The Lost Port of Brest

Oral history says that Old Fort Bay Village, located on the North Shore of Quebec may have been the site of the mysterious Breton port of Brest. This name appears on the earliest maps of North America and indicates a rather important fishing facility, founded by Breton fishermen.

It the early 16th century, the Bretons made Brest the headquarters of their fishery in the Gulf of St. Lawrence. Presumably, they named it after the city of Brest, in Brittany, France.

Jacques Cartier records state that the navigator called into Brest in 1534, where he secured a fresh supply of water and wood. He stayed there overnight; he planted a cross and participated in the first officially recorded mass in Canada.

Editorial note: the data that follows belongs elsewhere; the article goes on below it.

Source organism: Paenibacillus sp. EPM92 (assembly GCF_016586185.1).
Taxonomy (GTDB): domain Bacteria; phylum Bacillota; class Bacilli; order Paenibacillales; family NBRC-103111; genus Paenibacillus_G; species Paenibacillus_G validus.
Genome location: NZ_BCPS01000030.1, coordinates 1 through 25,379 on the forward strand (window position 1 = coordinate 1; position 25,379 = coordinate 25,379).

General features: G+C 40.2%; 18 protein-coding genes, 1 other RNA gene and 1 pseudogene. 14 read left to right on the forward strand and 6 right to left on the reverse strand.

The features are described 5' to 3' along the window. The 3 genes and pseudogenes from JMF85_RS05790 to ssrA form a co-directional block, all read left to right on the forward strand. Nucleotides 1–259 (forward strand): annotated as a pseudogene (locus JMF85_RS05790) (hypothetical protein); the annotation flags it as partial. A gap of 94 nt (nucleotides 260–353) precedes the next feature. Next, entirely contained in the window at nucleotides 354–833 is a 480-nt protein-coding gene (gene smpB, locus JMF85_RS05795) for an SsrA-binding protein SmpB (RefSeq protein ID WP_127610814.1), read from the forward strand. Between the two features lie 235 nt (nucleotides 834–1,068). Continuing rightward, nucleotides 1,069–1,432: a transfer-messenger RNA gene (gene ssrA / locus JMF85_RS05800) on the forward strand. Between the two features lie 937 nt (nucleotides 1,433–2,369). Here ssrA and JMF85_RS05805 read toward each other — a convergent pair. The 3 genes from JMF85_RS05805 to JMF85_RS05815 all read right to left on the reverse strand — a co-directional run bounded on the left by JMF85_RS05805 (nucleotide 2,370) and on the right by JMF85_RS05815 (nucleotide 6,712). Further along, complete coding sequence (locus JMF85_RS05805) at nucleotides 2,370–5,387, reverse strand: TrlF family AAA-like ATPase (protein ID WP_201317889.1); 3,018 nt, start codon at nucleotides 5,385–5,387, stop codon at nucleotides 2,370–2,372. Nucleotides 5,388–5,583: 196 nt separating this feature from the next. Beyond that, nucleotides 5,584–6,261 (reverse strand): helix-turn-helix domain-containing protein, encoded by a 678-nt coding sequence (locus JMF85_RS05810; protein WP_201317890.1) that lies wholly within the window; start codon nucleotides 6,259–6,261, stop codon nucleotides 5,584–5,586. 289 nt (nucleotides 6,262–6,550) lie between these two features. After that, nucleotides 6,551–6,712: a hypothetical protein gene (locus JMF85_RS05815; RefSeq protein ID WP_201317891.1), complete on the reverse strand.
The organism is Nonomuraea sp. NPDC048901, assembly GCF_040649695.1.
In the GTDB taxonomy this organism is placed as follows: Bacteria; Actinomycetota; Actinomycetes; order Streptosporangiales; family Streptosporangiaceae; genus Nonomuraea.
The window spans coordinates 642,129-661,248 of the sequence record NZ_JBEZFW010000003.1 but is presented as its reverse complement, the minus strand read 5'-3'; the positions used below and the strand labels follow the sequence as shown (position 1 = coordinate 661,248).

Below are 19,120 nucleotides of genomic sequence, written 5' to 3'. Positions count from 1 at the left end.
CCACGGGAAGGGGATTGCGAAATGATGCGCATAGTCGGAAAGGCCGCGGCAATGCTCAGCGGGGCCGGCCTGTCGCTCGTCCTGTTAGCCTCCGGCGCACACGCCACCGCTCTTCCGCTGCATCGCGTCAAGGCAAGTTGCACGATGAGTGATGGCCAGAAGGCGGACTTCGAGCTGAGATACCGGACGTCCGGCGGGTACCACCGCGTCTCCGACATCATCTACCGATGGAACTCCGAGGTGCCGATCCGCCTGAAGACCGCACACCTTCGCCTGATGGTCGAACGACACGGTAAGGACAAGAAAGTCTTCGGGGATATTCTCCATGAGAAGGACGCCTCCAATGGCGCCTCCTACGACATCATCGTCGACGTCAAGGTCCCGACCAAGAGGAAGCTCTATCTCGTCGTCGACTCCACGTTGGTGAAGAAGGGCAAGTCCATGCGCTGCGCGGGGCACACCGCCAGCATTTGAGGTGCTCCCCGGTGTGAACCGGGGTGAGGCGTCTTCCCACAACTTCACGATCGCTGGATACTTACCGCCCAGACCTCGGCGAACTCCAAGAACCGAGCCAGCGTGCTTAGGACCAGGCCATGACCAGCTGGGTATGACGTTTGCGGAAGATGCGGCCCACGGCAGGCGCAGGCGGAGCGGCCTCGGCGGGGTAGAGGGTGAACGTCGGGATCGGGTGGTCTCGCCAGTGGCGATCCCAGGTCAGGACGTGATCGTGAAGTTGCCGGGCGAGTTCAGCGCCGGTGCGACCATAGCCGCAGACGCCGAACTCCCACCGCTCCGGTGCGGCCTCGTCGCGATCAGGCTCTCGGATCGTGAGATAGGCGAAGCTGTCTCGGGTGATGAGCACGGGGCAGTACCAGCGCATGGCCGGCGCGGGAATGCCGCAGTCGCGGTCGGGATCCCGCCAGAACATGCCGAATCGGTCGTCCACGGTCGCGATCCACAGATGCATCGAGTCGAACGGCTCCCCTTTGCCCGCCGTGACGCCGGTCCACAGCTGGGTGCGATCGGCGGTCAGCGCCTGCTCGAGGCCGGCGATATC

The next morning, the French expedition left the port and reached Gaspesie after a few weeks.

Over the centuries, the location of Brest has been the subject of heated debates over everything from the significance and size of the port to its exact location on the Coast. Today, many historians are inclined to believe that Brest occupied the place of Old Fort Bay Village, but this version is still unconfirmed.

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